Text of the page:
“If i can show American men, one on one, how they can improve, they are going to love me!” says Nedo Bellucci, New York’s tailor to a celebrity clientele that includes Liam Neeson and Rupert Murdoch. I am contemplating myself, not altogether comfortably, in the triple mirrors of his clubby tailoring aerie above 57th Street off Fifth Avenue. Bellucci has a fistful of my shirtback, giving me a kind of armpit wedgie: My Brioni shirt, bought on sale, makes me look like a schlub.
Bellucci is sporting jeans and a white tee, with a perfect dark blazer set off by a cranberry-check linen scarf and a blue felt hat, from his fellow Neapolitan expat friends at Worth & Worth. A fit 39, he looks like the perennial club kid he in fact is. (The morning we meet he had been out on the town with a client, actor Zach Roerig from The Vampire Diaries, until 4 am.) He is right at home in his two-year-old atelier—three private-elevator-accessed floors he calls Palazzo Bellucci (belluccinapoli.com), done in shades of black, white and grey, that include a VIP club downstairs with a terrace view over his neighbours Louis Vuitton, Bulgari and Tiffany.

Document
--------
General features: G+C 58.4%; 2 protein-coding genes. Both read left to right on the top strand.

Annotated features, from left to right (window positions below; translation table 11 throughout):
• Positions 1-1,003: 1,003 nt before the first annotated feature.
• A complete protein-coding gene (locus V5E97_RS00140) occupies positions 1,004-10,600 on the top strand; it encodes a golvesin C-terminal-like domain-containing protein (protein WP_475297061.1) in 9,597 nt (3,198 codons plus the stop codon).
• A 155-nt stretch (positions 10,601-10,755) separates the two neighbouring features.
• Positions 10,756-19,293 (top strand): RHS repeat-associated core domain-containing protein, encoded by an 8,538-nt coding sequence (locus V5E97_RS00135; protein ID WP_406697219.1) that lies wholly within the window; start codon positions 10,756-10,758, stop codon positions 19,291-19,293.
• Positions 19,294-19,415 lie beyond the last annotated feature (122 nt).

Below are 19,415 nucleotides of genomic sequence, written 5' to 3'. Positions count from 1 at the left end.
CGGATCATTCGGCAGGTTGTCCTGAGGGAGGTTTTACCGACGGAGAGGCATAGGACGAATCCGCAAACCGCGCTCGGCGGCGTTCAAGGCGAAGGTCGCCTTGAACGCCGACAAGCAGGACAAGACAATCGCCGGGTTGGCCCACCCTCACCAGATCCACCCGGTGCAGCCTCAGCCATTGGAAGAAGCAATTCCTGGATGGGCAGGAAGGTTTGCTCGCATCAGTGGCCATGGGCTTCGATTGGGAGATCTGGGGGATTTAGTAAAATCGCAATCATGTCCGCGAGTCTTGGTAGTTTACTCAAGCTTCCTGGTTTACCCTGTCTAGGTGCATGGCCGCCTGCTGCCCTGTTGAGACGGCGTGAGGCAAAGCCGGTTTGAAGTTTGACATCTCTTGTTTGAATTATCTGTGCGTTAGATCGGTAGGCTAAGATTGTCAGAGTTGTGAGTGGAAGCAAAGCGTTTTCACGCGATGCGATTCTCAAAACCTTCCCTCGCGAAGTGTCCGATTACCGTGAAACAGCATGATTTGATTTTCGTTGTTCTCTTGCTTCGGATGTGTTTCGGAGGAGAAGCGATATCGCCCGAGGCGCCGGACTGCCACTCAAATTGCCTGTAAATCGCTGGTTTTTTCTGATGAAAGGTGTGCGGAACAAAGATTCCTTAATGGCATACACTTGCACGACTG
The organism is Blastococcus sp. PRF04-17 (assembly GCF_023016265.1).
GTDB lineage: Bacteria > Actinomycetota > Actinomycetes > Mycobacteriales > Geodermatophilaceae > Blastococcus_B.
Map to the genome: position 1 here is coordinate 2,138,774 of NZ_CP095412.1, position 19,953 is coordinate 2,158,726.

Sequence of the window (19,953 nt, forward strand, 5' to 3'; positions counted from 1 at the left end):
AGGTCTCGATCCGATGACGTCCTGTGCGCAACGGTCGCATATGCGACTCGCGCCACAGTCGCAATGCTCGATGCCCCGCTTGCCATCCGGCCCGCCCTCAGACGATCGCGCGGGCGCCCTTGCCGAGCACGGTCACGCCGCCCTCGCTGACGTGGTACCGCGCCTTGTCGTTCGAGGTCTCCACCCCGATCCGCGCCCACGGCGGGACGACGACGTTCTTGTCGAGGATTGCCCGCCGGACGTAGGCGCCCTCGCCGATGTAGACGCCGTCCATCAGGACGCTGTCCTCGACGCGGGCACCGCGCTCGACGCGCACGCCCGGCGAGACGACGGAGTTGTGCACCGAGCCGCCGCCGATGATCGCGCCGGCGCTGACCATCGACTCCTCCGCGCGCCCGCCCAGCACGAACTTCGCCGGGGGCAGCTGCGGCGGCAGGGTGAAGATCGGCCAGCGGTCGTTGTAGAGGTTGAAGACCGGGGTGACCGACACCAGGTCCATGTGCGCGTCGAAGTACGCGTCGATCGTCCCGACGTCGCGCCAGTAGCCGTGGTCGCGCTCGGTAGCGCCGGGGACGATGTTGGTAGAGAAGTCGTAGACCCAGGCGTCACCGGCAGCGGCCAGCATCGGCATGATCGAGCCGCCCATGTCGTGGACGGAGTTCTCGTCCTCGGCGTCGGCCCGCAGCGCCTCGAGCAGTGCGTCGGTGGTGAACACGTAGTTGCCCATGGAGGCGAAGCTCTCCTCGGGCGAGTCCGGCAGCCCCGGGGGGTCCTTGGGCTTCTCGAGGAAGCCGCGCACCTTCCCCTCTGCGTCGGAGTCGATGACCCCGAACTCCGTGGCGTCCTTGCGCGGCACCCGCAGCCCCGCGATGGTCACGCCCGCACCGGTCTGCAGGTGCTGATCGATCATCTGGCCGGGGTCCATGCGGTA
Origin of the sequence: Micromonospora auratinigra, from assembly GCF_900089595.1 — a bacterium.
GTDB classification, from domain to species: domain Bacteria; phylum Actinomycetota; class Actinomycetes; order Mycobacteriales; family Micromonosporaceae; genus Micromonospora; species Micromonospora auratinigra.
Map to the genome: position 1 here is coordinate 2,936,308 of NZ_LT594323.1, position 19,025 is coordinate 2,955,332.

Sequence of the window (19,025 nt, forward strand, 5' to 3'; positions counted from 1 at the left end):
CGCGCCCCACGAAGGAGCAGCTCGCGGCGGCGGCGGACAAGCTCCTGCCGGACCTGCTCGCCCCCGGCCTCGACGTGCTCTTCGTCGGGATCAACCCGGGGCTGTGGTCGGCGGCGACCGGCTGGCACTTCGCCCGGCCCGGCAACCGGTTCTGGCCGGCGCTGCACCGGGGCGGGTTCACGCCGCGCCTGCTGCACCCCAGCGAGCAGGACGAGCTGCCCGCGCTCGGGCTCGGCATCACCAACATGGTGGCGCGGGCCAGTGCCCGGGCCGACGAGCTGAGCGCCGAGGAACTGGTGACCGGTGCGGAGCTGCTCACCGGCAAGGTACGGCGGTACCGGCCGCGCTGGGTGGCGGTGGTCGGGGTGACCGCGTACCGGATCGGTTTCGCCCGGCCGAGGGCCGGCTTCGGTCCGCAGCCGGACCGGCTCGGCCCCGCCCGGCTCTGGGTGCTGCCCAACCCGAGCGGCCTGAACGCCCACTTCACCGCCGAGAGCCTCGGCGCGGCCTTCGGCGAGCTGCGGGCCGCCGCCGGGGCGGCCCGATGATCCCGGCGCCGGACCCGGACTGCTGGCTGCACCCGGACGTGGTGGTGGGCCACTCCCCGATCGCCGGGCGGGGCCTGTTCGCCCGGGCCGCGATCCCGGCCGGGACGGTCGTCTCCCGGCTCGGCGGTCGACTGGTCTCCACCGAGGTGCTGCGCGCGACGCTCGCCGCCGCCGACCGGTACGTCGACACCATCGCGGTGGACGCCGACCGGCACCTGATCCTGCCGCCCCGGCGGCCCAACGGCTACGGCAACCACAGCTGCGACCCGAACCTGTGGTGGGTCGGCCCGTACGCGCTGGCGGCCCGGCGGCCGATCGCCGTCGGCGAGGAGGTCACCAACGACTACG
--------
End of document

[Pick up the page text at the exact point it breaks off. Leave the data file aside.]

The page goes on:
We are having a teachable moment with my shirt. Problem number one: The shoulder stitching falls below my shoulder line, giving it what Bellucci calls a “slope-y look”. This happens 99 percent of the time with shirts, he claims, professionally amazed by the obliviousness of it all: “Most tailors still take their measurements from the collar to the cuff, the classic ‘34 length’ or whatever. The issue is that when you design the shirt this way, you don’t know where the stitching of the shoulder sits. But the stitching is a visual point—and that gives a rounded-shoulder image.
“In the moment that you raise the stitching up onto the shoulder”—here comes another armpit wedgie—“you enhance the shoulder; you are defining the space geometrically. What we do, we measure two points, shoulder blade to shoulder blade, then design the sleeves. This opens up the eyes of all our clients: ‘Oh, my God! My shoulders looked slope-y, and now they look athletic!’”
The Gospel of the High Shoulder Cut is a Bellucci addendum to the great Canon of Sartoria Napoletana, the received tradition of Neapolitan tailoring he preaches: Unpadded, lightly lined or unlined jackets with unstructured “soft shoulders”, high armholes and lots of hand stitching (30 to 40 hours’ worth in his $3,500 top-of-the-line bespoke suits). The whole assemblage is designed to facilitate natural movement and comfort. (“Napoli jackets are famous because they wear like a second skin; when you can manage this, you are a success.”)